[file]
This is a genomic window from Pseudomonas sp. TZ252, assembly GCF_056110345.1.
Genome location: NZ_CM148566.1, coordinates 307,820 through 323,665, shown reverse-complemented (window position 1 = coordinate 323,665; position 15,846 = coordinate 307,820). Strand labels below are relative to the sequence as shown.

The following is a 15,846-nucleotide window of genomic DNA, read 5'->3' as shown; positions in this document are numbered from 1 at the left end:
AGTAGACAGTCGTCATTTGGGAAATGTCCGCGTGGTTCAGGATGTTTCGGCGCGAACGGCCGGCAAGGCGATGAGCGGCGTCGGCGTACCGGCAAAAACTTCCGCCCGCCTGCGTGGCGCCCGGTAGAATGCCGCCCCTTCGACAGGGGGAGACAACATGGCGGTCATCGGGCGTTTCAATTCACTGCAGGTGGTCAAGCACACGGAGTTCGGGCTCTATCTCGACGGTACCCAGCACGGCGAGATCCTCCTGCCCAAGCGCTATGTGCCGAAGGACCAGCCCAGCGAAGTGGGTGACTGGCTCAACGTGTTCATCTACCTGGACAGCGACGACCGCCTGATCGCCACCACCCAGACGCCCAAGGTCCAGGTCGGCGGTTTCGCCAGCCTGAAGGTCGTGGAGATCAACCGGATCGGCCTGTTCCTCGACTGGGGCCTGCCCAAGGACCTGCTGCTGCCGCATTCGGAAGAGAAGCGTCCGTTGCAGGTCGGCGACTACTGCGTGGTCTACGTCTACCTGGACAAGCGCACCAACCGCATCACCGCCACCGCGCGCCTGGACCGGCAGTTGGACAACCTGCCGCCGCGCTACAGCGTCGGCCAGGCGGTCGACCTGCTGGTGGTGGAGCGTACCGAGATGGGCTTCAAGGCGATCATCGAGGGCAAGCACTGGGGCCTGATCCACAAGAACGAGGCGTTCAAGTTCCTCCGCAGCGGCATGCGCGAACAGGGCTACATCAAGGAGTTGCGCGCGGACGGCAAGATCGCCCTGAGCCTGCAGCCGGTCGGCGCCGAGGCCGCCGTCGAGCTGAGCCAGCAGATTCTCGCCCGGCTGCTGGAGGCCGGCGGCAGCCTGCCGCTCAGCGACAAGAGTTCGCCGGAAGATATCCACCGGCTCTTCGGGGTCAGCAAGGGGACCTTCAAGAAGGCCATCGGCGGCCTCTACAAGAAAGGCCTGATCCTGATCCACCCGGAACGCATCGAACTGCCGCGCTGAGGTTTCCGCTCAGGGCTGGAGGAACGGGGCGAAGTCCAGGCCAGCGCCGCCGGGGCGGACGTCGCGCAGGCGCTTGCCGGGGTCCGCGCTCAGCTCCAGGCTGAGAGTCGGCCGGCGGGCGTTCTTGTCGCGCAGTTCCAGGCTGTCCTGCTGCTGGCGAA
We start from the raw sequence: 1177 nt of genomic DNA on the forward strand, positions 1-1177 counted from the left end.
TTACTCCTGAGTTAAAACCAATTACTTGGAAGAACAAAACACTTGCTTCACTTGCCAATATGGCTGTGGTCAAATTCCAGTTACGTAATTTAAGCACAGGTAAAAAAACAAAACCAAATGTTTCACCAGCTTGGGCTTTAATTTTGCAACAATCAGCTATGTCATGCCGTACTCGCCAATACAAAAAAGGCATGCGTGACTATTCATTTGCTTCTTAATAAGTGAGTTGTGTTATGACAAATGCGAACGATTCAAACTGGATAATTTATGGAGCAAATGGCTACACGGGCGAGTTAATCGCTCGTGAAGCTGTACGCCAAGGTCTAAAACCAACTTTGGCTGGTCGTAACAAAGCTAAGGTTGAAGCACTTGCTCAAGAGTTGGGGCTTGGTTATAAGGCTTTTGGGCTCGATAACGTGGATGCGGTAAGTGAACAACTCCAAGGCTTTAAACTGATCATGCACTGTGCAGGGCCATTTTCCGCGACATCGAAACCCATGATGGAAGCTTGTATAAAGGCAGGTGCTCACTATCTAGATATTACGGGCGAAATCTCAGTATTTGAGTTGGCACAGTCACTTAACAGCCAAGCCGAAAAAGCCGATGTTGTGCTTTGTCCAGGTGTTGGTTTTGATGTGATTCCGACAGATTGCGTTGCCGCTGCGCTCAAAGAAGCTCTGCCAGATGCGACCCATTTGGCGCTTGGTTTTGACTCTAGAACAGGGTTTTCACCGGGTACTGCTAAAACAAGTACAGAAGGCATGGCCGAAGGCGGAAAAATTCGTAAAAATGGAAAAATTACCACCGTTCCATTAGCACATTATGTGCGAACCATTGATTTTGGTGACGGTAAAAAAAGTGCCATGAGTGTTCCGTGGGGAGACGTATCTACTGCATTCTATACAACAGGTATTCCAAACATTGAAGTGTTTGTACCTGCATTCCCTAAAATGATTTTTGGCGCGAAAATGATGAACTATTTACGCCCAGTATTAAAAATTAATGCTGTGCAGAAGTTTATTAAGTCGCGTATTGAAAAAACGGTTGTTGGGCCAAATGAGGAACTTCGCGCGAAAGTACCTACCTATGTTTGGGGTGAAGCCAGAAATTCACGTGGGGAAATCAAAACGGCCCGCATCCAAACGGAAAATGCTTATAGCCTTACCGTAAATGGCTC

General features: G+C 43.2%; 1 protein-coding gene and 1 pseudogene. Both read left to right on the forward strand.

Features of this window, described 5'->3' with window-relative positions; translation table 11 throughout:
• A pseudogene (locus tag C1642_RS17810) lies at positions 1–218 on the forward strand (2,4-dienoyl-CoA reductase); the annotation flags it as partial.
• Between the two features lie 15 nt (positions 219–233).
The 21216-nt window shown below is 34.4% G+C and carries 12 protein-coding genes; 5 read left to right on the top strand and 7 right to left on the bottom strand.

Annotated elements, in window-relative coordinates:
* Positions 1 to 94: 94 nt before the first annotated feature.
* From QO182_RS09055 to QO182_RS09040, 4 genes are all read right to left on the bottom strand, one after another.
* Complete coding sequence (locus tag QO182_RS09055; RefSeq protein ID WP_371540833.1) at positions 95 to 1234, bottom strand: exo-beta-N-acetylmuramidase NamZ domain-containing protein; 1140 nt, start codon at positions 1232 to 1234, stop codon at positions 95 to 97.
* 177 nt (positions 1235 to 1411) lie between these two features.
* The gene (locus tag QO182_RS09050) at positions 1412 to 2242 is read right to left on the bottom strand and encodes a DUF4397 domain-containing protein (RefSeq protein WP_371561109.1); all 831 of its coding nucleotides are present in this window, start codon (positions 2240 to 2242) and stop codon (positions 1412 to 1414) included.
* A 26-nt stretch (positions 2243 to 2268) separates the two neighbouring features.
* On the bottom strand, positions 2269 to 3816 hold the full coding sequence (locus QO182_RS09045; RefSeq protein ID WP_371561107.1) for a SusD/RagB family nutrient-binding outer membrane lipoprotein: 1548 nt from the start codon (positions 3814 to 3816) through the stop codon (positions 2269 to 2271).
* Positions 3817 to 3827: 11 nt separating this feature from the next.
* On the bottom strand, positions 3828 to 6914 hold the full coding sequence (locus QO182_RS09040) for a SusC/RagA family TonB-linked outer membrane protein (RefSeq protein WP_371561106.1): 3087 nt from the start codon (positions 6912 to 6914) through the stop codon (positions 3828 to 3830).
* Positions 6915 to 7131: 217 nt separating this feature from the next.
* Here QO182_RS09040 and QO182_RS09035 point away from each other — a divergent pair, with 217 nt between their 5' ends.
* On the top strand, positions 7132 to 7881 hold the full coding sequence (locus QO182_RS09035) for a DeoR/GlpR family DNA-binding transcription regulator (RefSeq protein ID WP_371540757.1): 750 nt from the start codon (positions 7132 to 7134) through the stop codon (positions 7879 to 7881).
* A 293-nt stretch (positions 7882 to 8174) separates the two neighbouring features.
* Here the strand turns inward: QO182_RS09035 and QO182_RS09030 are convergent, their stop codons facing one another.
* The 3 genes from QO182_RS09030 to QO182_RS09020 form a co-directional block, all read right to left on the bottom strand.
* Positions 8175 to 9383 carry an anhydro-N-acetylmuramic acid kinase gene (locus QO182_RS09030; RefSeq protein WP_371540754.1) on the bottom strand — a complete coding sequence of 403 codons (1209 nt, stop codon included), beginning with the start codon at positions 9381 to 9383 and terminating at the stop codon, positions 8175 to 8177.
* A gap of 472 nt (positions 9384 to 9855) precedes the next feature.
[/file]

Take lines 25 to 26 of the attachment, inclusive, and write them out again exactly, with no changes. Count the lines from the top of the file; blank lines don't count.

* A 293-nt stretch (positions 7882 to 8174) separates the two neighbouring features.
* Here the strand turns inward: QO182_RS09035 and QO182_RS09030 are convergent, their stop codons facing one another.